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Five Tips to Get Your Art Featured in an Art Gallery

You’ve been working on your masterpieces for years, displayed them on social media with great feedback from your followers. You now want to make that next step in showing your immediate (or international) community your art work. Maybe you want to increase the visibility of your art to a specific group or clientele, or maybe you just want to drum up some sales. We think ultimately, as artists, we all love to be paid for our work so that we can buy supplies to create even more! If the aforementioned scenarios described you in any way, we’ve put together five tips on what you need to do to get your artwork featured in an art gallery.

Prepare an Artist’s Bio

We know, we know – you’re an artist, not a writer. However, an artist bio is a crucial piece of your portfolio. It is the information that will give gallerists an introduction to you and your work. We suggest that you have one prepared prior to approaching any art gallery. An artist bio will specifically tell the gallerist about your body of work, the medium with which you work, among other things. If you struggle to write your artist bio, reach out for help from someone who has experience in writing bios. Or if you feel confident in writing your own, do your research in the do’s and don’ts of preparing an artist’s bio.

Do Your Research!

Research galleries in the specific community/city that you are interested in having your artwork displayed. There are some galleries that specialize in the type of art they choose to exhibit in their gallery by subject matter, style or medium. For instance, a photography fine art gallery may not be interested in displaying mixed media contemporary art. Doing thorough research will help to avoid unnecessary disappointment and crushing` rejection. Your research should also include each gallery’s specific submission policies.

Prepare Your Portfolio

A portfolio may be in the form of making physical prints of your art work or your website. We suggest that you make you portfolio of high quality that look as professional as possible. Take high resolution photos of your artwork – preferably with an actual camera than a phone camera unless it’s a very high-quality phone camera that can take high resolution photos. Use quality paper for your prints – not a regular printing paper. There are so many options out there and you may want to spend some time looking into this. No time is wasted; this is you taking your work to the next level. Also make sure to organize your pieces in a way that makes it easily understood. Some examples of how to organize your portfolio would be by theme, color, chronological order, or style. But whichever way you choose to organize your portfolio, please explain the organization to the gallerist prior to showing it. A properly organized portfolio will indicate to the gallerist that you take your work seriously.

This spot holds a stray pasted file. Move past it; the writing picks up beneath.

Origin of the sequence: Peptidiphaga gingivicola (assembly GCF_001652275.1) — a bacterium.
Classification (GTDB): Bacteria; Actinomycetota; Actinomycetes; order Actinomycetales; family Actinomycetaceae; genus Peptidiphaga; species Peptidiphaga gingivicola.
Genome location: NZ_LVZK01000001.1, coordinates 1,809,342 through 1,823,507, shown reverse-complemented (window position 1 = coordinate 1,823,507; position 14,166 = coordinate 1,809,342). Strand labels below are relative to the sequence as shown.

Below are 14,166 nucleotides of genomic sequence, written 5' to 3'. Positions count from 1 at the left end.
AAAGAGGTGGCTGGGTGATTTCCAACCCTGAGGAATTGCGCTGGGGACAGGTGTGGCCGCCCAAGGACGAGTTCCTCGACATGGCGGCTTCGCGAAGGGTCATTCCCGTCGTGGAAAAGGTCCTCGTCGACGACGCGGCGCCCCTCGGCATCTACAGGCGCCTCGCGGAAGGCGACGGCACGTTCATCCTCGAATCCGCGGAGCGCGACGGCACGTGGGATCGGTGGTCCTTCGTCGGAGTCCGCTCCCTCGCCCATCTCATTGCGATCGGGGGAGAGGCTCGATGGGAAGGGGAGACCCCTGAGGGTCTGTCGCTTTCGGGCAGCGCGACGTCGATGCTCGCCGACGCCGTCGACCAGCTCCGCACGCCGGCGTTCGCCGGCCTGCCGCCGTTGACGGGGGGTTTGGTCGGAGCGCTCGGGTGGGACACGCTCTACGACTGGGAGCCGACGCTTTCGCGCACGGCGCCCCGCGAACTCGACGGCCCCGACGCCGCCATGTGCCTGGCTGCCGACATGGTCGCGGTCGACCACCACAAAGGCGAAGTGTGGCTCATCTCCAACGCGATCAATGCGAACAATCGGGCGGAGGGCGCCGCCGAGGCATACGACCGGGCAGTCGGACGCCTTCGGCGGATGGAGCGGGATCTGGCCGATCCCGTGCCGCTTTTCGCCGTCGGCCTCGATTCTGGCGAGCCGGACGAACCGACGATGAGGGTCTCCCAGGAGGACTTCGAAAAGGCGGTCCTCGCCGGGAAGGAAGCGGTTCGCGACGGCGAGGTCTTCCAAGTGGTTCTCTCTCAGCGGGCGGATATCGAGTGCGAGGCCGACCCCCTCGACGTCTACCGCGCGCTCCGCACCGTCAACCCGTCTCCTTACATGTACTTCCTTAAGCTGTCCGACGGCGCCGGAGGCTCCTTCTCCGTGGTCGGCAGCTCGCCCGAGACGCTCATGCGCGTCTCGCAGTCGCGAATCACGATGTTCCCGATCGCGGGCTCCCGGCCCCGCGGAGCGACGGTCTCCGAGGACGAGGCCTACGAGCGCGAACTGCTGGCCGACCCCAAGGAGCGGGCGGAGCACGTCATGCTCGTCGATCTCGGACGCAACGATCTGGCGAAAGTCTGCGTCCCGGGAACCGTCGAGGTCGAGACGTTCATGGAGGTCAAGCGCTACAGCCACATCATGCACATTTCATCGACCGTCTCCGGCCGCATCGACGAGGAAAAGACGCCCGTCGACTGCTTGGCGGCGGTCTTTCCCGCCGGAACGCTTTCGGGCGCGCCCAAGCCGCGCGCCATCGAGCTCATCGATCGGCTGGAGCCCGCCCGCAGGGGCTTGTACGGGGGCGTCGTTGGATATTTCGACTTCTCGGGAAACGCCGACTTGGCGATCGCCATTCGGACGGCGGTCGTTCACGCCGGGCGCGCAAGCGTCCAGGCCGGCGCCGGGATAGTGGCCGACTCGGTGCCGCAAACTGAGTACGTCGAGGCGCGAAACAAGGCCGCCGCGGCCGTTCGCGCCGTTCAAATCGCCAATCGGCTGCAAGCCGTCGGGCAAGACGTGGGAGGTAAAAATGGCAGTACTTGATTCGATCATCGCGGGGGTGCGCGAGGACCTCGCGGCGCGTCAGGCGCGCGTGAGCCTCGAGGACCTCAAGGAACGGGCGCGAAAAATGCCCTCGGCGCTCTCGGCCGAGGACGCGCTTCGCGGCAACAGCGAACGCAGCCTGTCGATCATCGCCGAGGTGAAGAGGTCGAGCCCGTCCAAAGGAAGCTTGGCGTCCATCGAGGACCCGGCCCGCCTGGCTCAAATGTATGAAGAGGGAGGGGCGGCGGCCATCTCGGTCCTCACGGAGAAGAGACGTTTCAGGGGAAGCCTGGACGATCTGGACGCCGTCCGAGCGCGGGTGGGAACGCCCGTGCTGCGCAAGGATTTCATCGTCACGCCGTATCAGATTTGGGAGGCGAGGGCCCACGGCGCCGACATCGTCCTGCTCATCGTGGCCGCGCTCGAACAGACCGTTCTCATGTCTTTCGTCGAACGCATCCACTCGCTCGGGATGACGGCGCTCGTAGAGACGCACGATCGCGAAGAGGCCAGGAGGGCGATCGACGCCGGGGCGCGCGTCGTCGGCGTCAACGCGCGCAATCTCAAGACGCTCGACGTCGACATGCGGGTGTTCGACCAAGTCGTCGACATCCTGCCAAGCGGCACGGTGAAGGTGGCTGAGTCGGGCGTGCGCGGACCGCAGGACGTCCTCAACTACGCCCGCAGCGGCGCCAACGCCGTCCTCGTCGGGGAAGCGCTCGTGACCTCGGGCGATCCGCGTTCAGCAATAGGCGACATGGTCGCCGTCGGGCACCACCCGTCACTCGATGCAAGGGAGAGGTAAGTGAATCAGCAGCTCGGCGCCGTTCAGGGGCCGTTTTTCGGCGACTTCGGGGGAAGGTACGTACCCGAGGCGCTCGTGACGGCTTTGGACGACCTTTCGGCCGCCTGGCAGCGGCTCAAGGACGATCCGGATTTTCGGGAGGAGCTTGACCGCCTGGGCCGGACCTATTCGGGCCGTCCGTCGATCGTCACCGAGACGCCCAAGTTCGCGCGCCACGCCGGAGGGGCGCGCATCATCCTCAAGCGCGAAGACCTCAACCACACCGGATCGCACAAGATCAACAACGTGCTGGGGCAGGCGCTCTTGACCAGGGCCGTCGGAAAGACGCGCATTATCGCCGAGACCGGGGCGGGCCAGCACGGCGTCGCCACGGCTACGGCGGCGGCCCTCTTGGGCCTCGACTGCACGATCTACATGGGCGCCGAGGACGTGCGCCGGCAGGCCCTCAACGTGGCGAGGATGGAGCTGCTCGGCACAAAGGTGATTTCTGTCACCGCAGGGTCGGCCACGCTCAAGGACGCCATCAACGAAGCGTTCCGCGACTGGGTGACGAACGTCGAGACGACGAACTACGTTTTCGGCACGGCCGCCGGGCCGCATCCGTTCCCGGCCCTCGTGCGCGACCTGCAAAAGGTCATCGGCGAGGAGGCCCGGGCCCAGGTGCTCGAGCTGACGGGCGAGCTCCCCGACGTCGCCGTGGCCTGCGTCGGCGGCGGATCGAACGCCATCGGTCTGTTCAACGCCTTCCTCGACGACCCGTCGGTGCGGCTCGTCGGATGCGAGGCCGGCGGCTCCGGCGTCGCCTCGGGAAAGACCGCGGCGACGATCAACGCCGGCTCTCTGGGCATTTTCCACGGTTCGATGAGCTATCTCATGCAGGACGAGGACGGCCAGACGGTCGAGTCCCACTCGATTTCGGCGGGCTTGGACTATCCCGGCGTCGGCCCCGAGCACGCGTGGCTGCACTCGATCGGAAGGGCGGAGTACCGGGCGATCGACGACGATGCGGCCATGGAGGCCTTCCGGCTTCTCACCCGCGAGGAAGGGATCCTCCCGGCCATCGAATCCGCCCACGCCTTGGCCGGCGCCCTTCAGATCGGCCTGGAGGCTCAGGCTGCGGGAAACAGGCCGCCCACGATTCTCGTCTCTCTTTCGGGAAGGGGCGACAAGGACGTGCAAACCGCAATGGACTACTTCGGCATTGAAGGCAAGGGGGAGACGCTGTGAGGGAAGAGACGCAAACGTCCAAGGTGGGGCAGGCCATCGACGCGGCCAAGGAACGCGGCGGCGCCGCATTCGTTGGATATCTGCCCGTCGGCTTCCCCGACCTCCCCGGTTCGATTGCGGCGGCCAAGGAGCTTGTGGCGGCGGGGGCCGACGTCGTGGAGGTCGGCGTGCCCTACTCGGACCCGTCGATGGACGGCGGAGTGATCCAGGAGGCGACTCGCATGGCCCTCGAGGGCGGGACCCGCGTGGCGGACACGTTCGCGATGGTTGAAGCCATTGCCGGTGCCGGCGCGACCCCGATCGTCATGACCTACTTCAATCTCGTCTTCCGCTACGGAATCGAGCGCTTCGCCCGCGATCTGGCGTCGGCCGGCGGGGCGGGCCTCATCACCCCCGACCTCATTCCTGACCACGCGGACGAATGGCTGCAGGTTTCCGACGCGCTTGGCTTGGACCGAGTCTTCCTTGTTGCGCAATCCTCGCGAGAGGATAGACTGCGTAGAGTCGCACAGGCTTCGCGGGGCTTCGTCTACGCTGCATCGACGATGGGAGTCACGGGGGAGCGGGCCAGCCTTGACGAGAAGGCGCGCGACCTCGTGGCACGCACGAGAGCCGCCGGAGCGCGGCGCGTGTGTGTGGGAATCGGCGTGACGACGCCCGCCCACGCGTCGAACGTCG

Network and Build Relationships

In Cayman, we are fortunate to have a relatively small community, so that building relationships with most of the art galleries on island is not too much of a daunting feat. Keep an eye out in the community calendars in the media as well as follow the galleries you’re interested in on social media to see when they have upcoming events. Or it’s so simple to visit the gallery in person! Please note that if you plan to speak to the gallery owner at length, it would be best to book an appointment. But we do recommend to visit the gallery to at least have a look around first. Sort of like a reconnaissance art mission. Please DO NOT take your portfolio at the first meeting where you’re introducing yourself, unless it was specifically requested by the gallerist. The first focus should be on creating a dialogue and building a relationship.

Be Prepared to Pay!

Many artists think that once they’ve painted their body of work, they’re doing galleries a favor by having their work exhibited there. Whereas in some cases this may be true, for instance if you bring a huge following with your work, an art gallery is still a business. It’s one that can have very high overhead costs. Do find out what their commission is for making a sale of your work. Some may even charge a fee just for you to have it displayed in their gallery space. Remember, a sale that you make for your artwork at the gallery is a sale that you would not otherwise have received. If you are not prepared to pay the gallery, you may be sorely disappointed. However, just think of the visibility the gallery would have brought to having your artwork displayed. Think long term!

A bonus tip: do not be discouraged! Follow these five tips and you’ll be making good progress to getting your work showcased.


Have you displayed your artwork in an art gallery before? How did you find the process? Please share any additional tips that you may have so that we can all learn from each other.

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